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Hello CI friends,
We had a great example of a very hostile interview played out on Canadian radio yesterday. Jian Ghomeshi, host of the CBC Radio 1 program Q, interviewed Billy Bob Thornton and his band the Boxmasters

The trouble started because Jian did not handle Billy Bob according to instructions -- and committed the cardinal sin of referencing Billy's acting career at the start of the interview.

Billy completely shut down and would not answer questions as simple as when did you form your band? Billy played dumb and gave answers like "I don't know what you mean" and "I don't know what you're talking about." He pretended that he had never met Willie Nelson, although the Boxmasters are currently on tour with Willie. He rambled incoherently with stories about building monster models as a child when asked about the source of his early interest in music. And then proceeded to insult Canadian audiences when the purpose of the interview was to promote his Canadian tour.

If you have time to listen to the audio (the speaking part of the interview is ~ 13 mins), it is really worthwhile to see how Jian handled the situation with a lot of grace. You can pick up the audio at the Q web site: http://www.cbc.ca/q/; and/or here is the direct audio link: http://podcast.cbc.ca/mp3/qpodcast_20090408_14110.mp3.

I've posted this interview as I think we have all experienced uncomfortable interviews in our careers -- would anyone like to comment on best practices for handling difficult/hostile interviews?

I had one interview that stands out as 7 of the most uncomfortable minutes of my working life. Although thankfully it wasn't played out on live radio... I was very surprised that my interviewee was so hostile about participating in the interview -- he refused to answer any probing questions to his yes/no answers and eventually said that my questions were annoying him -- but that he continued with the full interview. And then at the conclusion of the phone call, he thanked me for calling!

So...any thoughts on how to handle challenging interviews?

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Jian Ghomeshi is actually a model here for anybody doing collection. Note how he keeps asking probing questions and constantly evolving his approach, even with a comically hostile interviewee. Open-ended questions, holding to a theme, and not taking the bait to descend into childish behavior. Smooth stuff.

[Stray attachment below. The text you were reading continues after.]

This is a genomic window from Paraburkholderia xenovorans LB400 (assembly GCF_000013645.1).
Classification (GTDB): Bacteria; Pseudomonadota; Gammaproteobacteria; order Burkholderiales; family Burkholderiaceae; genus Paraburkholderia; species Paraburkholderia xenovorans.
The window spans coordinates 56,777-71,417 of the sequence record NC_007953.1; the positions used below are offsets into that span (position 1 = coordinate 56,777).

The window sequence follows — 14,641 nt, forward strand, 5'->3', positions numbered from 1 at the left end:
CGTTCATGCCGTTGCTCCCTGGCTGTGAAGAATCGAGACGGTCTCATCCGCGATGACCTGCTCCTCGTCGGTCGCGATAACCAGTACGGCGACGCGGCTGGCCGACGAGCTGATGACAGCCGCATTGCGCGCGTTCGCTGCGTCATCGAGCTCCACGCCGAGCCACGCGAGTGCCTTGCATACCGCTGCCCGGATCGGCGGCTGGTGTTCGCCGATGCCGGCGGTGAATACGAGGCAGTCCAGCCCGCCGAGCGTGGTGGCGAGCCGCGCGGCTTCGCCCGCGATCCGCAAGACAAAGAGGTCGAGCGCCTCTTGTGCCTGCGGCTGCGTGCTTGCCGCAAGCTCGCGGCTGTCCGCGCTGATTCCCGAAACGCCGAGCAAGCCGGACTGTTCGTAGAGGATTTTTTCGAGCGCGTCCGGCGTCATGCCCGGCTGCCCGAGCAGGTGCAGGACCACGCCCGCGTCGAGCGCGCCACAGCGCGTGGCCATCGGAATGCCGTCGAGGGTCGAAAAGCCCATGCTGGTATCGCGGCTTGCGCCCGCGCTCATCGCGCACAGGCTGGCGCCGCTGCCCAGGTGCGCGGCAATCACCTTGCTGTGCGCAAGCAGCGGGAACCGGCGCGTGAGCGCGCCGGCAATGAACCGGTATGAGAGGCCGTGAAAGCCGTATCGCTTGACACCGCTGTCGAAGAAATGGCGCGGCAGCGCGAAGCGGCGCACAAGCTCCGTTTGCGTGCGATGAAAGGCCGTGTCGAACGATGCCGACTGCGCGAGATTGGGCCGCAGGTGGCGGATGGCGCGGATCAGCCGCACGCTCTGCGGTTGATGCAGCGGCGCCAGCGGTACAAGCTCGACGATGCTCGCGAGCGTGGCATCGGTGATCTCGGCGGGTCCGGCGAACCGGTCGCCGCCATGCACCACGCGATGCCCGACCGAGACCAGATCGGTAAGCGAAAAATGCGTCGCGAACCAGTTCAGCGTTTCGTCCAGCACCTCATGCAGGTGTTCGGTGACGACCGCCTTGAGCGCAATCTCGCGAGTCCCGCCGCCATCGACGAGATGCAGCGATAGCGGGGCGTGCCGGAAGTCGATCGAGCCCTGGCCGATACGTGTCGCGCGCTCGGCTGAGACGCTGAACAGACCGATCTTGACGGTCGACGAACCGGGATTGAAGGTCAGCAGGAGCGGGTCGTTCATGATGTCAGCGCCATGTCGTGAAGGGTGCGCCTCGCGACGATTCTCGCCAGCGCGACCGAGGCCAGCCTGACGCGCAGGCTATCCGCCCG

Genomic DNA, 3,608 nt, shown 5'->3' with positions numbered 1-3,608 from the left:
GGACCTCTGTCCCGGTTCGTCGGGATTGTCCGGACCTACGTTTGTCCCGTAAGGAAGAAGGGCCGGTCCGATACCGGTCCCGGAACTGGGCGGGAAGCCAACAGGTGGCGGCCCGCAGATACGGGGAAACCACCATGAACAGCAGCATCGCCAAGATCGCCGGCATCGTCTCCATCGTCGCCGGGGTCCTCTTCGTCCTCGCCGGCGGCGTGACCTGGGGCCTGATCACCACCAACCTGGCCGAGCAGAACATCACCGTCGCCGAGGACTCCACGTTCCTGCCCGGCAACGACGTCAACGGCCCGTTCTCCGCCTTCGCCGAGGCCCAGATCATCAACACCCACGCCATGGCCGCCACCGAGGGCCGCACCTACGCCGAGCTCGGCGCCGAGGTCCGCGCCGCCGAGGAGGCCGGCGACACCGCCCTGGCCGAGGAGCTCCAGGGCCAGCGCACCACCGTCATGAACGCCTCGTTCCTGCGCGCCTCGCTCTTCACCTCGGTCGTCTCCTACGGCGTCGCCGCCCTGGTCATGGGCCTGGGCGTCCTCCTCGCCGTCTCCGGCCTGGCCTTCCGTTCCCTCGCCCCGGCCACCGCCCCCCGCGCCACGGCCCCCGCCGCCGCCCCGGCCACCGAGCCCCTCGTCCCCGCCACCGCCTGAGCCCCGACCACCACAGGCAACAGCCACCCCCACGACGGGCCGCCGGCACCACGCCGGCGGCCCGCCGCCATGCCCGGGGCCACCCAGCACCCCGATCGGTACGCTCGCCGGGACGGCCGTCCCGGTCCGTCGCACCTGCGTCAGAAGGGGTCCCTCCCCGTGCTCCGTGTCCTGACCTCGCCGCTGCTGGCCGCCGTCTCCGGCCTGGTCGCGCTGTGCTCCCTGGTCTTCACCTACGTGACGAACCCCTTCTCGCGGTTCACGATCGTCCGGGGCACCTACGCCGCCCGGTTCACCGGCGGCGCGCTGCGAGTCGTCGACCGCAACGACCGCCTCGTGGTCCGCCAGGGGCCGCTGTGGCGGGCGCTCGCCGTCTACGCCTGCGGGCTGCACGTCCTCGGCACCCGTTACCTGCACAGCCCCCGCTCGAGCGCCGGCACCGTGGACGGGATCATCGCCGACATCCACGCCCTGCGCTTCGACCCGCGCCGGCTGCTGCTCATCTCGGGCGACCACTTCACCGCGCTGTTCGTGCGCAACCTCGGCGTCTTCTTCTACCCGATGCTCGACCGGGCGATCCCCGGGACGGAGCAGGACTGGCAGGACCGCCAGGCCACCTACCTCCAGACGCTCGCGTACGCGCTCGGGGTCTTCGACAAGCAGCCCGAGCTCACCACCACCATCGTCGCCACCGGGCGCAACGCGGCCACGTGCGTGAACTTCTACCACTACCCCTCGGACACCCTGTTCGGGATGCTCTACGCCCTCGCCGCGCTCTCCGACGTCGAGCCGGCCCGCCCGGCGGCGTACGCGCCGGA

Besides the fact that Billy Bob is truly the definition of a jerk...what I found interesting about this interview was that Jian Ghomeshi did not take any of the comments personally and did not appear to judge. I think the hardest thing about interviewing is not taking rejection or difficult interviews personally and allowing yourself to move on to the next question or conversation without there being some residual impact to your self esteem which then snowballs into more bad interviews. One person once to told me to remember that "I have the right to be here and say what I have to say and ask the questions I need to ask" and to speak with authority without being arrogant. Tough to do sometimes. Thanks for sharing this Ali.
Well my favorite interview story was when i was given some crucial information and instead of just pretending nothing had been said, i tried to investigate further - alerting my interviewee on what he'd just said. It wasn't confidential, but it gave a clue to the whole project. Unfortunately i never got more detail or explanation from that interviewee but the unguarded comment led to several new avenues that i'd not considered. It just took a lot more work than if i'd kept quiet and pretended that nothing significant had been said.

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